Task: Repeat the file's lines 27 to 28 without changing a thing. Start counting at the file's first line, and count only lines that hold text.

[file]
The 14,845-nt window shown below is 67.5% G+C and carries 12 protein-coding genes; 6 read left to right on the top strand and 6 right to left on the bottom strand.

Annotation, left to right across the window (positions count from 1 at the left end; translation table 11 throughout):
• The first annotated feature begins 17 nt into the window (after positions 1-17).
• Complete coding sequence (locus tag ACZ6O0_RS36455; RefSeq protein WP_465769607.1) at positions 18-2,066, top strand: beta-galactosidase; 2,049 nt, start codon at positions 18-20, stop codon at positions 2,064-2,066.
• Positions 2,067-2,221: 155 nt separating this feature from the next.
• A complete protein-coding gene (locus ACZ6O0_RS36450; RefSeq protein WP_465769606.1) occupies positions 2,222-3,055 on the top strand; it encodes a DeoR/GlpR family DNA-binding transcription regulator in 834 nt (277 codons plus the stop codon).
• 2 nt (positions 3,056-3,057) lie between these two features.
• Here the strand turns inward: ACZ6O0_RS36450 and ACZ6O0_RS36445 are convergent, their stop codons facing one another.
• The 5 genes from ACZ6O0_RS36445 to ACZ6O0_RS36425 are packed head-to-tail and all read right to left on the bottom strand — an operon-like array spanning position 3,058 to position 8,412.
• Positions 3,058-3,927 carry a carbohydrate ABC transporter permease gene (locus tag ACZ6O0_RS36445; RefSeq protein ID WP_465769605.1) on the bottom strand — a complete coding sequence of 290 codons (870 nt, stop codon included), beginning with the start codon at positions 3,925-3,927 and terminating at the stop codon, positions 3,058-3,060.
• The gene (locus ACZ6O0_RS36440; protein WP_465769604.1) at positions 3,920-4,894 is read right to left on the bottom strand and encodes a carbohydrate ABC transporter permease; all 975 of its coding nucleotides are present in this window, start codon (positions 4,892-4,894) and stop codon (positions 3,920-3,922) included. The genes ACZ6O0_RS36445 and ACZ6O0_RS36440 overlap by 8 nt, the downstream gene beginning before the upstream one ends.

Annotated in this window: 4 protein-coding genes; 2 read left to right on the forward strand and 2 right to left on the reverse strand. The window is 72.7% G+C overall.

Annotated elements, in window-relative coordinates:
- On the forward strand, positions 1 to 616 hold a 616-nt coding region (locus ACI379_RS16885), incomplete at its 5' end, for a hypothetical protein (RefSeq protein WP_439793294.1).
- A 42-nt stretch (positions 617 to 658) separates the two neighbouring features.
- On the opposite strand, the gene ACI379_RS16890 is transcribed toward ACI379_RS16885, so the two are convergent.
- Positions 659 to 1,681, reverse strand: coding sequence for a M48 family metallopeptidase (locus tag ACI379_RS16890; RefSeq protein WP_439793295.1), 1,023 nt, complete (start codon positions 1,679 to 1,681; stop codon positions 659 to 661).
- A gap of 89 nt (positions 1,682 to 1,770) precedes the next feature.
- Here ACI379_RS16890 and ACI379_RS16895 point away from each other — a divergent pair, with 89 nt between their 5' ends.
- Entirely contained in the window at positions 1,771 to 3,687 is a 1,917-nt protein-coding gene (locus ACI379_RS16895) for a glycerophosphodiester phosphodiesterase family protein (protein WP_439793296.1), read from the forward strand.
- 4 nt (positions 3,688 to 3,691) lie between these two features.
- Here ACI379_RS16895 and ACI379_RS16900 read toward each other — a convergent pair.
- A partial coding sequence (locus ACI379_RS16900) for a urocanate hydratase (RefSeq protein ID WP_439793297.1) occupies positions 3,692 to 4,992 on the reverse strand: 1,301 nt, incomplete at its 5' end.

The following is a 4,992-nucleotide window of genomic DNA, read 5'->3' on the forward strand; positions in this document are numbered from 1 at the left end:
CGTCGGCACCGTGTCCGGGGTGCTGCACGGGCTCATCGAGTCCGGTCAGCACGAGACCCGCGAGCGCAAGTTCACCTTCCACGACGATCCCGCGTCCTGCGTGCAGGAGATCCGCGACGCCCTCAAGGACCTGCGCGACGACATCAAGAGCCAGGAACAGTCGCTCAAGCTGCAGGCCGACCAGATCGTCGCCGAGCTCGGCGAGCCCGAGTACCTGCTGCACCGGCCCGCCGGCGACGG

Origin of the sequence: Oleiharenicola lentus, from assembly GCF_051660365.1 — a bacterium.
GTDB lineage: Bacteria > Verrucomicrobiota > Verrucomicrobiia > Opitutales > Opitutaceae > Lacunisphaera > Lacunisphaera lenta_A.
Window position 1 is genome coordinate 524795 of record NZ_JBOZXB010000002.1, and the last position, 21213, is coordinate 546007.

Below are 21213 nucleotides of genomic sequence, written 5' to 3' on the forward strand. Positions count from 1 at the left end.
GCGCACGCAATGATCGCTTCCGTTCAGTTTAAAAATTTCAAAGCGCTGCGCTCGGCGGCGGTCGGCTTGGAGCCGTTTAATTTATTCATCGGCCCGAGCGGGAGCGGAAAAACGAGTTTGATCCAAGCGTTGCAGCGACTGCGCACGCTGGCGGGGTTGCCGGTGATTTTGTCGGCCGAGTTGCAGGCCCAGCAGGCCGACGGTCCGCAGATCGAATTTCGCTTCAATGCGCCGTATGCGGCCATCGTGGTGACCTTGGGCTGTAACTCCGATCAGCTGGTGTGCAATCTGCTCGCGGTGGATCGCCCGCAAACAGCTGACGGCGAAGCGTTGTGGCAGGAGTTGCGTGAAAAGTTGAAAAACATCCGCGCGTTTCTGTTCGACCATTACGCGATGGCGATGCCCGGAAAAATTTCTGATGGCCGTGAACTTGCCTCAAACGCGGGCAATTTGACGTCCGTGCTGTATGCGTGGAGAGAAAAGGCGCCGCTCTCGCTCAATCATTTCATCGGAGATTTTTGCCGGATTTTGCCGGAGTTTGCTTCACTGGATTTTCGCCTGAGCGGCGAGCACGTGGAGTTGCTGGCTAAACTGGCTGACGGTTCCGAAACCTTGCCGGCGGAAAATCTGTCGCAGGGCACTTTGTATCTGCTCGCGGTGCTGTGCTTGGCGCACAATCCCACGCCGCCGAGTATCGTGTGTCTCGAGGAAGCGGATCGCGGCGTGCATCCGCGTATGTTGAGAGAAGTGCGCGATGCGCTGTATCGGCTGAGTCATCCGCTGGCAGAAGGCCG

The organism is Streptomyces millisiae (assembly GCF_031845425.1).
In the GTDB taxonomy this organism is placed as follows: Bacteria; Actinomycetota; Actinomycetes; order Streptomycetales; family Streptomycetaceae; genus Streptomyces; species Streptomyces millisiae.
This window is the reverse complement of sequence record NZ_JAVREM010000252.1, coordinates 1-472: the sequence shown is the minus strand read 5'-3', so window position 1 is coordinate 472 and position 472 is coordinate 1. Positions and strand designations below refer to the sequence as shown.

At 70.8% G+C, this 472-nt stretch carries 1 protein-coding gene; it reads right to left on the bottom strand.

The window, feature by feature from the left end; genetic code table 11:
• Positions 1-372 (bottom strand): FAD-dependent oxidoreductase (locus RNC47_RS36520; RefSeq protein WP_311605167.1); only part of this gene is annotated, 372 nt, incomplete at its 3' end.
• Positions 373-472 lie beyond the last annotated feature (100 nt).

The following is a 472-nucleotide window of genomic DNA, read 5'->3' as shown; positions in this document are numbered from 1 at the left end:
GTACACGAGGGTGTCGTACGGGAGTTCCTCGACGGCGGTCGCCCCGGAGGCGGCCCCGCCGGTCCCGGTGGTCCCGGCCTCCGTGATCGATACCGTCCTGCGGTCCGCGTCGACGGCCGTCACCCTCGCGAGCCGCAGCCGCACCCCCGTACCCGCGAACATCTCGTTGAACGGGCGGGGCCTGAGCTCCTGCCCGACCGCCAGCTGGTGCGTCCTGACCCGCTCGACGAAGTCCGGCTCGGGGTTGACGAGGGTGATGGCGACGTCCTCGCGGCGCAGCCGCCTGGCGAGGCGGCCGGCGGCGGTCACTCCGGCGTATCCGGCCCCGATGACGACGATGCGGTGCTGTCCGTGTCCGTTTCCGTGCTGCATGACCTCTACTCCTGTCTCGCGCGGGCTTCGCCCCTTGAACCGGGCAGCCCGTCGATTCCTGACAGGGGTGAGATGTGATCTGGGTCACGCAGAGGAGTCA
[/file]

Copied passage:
GTDB lineage: Bacteria > Verrucomicrobiota > Verrucomicrobiia > Opitutales > Opitutaceae > Lacunisphaera > Lacunisphaera lenta_A.
Window position 1 is genome coordinate 524795 of record NZ_JBOZXB010000002.1, and the last position, 21213, is coordinate 546007.